Leader comment: Smear has damaged our political debate

SNP candidate Joanna Cherry apologised for a serious error of judgment, but the damage was already done.
SNP candidate Joanna Cherry apologised for a serious error of judgment, but the damage was already done.
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When nurse Claire Austin used a live TV debate to raise concerns about the state of the NHS, she was articulating the fears of many voters about our most precious public service.

But within moments of her attack on First Minister Nicola Sturgeon, Ms Austin was falling victim to a smear campaign which was given momentum by SNP Westminster candidate Joanna Cherry, who erroneously briefed journalists about the nurse being married to a Tory councillor.

As a QC, Ms Cherry should know the importance of getting one’s fact straight. She has made a serious error of judgment that deserves condemnation, her speedy apology the only thing sparing her from further ignominy.

In feeding the mob, the bubble-dwellers who live on social media feeding off accusation and conspiracy theory, Ms Cherry has done us all a disservice.

Just over two weeks out from a general election, we should be debating the subjects which matter, and the NHS matters more than most. Instead the story has become the nurse who had the temerity to question the SNP’s record in office.

Every party has supporters who should be kept away from keyboards, but there’s a good chance those attempting to discredit Ms Austin yesterday were among the most outspoken when former Scottish secretary Alistair Carmichael leaked his now infamous civil service memo about Ms Sturgeon. They cannot have it both ways.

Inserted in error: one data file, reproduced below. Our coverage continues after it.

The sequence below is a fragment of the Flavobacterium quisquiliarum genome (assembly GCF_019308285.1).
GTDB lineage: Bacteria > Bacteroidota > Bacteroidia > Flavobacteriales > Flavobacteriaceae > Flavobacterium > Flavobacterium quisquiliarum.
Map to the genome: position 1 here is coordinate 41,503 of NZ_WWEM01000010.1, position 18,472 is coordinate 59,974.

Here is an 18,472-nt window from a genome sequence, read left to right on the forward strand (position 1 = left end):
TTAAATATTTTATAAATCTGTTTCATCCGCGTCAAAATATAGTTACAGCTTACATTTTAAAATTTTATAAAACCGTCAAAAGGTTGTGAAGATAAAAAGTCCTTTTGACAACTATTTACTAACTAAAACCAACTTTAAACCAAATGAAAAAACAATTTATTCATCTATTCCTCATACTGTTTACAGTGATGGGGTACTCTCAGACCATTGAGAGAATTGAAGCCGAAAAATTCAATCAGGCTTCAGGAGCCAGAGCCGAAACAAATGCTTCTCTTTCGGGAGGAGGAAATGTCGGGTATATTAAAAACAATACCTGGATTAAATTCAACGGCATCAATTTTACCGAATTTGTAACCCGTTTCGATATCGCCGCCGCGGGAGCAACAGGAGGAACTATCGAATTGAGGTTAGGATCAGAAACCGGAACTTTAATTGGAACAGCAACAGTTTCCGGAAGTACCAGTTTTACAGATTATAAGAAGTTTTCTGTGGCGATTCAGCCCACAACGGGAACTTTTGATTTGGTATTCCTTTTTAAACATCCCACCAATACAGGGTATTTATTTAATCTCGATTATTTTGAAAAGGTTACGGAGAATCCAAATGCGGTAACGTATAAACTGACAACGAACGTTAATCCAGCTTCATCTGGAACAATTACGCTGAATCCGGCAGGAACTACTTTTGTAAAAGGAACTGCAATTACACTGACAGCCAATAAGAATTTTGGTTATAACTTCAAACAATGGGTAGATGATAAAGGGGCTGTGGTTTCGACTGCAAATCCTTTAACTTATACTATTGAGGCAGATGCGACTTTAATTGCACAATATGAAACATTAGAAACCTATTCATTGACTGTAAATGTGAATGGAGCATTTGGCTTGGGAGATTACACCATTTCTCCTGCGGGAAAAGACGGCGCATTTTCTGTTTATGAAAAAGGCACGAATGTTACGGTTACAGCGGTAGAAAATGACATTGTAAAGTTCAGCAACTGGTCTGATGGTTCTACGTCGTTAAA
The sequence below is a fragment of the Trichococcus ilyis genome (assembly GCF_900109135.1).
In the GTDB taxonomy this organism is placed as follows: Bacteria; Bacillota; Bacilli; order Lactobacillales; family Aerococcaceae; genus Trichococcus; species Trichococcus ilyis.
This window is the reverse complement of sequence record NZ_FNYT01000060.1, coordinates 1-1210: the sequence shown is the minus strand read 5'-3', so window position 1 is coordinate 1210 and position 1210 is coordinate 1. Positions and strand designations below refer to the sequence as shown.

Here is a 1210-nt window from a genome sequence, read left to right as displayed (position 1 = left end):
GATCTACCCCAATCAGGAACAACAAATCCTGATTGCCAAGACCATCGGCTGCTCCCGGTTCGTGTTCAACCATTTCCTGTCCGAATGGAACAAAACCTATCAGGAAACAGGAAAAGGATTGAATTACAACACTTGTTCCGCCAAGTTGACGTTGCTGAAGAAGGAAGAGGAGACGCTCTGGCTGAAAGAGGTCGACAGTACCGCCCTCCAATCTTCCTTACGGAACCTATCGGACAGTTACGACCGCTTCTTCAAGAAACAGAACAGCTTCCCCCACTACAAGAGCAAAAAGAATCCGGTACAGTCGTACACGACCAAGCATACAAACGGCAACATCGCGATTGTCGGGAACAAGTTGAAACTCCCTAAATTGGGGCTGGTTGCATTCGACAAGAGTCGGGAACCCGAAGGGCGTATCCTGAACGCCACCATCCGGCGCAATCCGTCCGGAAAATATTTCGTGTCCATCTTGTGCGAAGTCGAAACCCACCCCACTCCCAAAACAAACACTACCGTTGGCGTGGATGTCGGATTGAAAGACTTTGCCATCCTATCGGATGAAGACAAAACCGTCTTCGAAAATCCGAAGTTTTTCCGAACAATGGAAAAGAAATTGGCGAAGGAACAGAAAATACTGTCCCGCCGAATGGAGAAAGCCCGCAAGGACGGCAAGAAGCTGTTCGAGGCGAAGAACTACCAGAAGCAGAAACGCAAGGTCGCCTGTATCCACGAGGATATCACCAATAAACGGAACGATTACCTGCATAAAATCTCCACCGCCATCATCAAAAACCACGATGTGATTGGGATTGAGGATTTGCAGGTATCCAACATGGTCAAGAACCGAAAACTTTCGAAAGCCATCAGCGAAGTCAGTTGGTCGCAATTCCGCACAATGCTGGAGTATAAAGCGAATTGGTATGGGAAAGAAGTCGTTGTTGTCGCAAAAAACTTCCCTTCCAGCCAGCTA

Ms Sturgeon was right to describe online trolling of the nurse as unacceptable. But while she is unlikely to publicly criticise one of her party’s candidates in the run-up to an election, she must now have serious questions about Ms Cherry, who until recently was the party’s justice spokeswoman at Westminster.

For the overwhelming majority of voters, the story about Ms Austin
should be a sideshow, a distraction
 from the bigger issues which actually affect people’s lives. On the NHS, most voters want to know how long they will wait for a GP appointment or how society will cope with a looming crisis in social care.

In putting the normally assured Ms Sturgeon on the back foot, Ms Austin landed the sort of blow the SNP’s political opponents have so often failed to deliver.

But it is the reaction of her own candidate and party supporters which should give the First Minister the most cause for concern.